Globalisation has had a significant effect on the nature of politics. Of the largest 100 economies in the world, 51 are corporations; only 49 are countries. Multinational corporations are a significant force challenging the concept of a national economy. In the modern world, national governments have much less control over their economies than previously.
Governments need multinational support to run effectively. They are dependent on corporations for their resources and services, eg: providing aid for government initiatives such as the recent Tsunami relief. However, if a country becomes too interdependent and is overpowered by a stronger economy it loses its economic sovereignty and may be forced to set policies that are differing to its citizen's interests or desires. A new system of governance has emerged where policies are based around benefiting governments and multi-national corporations, rather than the citizens.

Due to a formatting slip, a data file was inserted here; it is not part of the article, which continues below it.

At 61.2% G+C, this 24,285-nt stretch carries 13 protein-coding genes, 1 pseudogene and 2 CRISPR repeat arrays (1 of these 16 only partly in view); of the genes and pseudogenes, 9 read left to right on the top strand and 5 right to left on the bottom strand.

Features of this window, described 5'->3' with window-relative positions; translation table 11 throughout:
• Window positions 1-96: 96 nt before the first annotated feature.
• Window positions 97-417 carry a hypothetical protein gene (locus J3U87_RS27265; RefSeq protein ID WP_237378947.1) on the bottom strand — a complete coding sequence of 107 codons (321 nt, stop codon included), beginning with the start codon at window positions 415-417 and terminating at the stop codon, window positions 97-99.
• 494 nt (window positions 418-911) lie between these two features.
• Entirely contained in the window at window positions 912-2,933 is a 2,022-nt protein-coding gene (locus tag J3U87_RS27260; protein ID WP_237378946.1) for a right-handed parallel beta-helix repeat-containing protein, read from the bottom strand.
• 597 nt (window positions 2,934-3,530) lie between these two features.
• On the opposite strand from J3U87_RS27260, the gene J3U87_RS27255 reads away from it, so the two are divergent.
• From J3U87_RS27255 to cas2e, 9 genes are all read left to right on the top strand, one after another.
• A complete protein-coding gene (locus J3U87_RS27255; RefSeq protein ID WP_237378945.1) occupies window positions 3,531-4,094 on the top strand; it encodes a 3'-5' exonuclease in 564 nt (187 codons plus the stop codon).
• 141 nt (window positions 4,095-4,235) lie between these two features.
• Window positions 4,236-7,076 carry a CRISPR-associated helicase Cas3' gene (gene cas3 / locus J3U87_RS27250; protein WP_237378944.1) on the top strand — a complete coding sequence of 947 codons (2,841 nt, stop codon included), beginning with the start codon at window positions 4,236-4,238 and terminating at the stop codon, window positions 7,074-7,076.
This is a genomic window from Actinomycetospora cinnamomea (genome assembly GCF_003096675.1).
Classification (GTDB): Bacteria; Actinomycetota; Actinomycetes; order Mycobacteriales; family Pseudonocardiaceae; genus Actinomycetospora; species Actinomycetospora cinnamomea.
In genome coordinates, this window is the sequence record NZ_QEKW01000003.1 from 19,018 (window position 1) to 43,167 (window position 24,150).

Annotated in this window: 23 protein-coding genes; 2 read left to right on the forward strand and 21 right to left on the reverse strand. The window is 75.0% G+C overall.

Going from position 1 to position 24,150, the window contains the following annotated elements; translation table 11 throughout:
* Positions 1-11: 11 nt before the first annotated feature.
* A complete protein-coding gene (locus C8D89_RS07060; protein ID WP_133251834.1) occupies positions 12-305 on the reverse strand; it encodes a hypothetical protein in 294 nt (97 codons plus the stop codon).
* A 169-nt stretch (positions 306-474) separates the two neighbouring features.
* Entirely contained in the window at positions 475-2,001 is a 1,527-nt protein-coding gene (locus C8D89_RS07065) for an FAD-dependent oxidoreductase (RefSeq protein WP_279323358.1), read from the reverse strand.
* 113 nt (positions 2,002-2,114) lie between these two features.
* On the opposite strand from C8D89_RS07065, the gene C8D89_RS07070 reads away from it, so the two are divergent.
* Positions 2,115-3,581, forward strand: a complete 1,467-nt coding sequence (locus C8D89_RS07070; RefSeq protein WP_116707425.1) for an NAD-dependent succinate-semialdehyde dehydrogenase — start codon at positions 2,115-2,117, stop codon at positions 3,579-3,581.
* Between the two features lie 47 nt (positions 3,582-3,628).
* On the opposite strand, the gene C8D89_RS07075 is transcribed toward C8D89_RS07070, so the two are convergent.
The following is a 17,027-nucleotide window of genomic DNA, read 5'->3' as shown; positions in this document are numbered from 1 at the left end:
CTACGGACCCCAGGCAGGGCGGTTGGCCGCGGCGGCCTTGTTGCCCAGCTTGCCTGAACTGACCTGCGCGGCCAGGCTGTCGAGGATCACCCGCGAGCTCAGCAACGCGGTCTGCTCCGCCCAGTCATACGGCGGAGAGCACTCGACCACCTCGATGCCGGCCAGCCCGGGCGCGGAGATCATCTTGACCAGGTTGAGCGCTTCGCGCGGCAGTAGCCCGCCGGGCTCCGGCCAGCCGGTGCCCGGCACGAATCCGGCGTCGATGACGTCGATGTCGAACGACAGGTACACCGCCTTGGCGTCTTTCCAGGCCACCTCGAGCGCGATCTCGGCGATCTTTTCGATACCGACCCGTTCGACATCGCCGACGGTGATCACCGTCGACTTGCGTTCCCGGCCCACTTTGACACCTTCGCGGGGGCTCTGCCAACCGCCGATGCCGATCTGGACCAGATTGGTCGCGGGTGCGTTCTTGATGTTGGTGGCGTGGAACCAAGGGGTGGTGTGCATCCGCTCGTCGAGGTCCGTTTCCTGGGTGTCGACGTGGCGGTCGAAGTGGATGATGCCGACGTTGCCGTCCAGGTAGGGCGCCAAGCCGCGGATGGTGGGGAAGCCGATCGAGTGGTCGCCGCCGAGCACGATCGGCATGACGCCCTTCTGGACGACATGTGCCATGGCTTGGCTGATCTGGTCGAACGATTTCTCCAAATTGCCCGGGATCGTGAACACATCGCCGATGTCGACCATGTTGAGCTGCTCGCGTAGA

Regarding trade, pro-globalisation corporations and organisations can lessen a states individual decision making. Large economies of multinational corporations give them the ability to dictate or influence government decisions, for example wheat trade between Australia and Iraq. The WTO has set a system of standard rules for global trade which is a regulatory process controlling what governments can and cannot do in foreign trade.
Because of globalisation, multinational corporations have a political impact on states through political lobbying and election contributions. They have the ability to influence or produce a vote in favour of one party through media campaigns. Politics is also being changed by the ability to organise large-scale, global protests about major issues or events. In 2005, it was claimed that billions around the world watches the Live 8 Concerts, which aimed to put pressure on the G8 countries to provide greater assistance to Africa.
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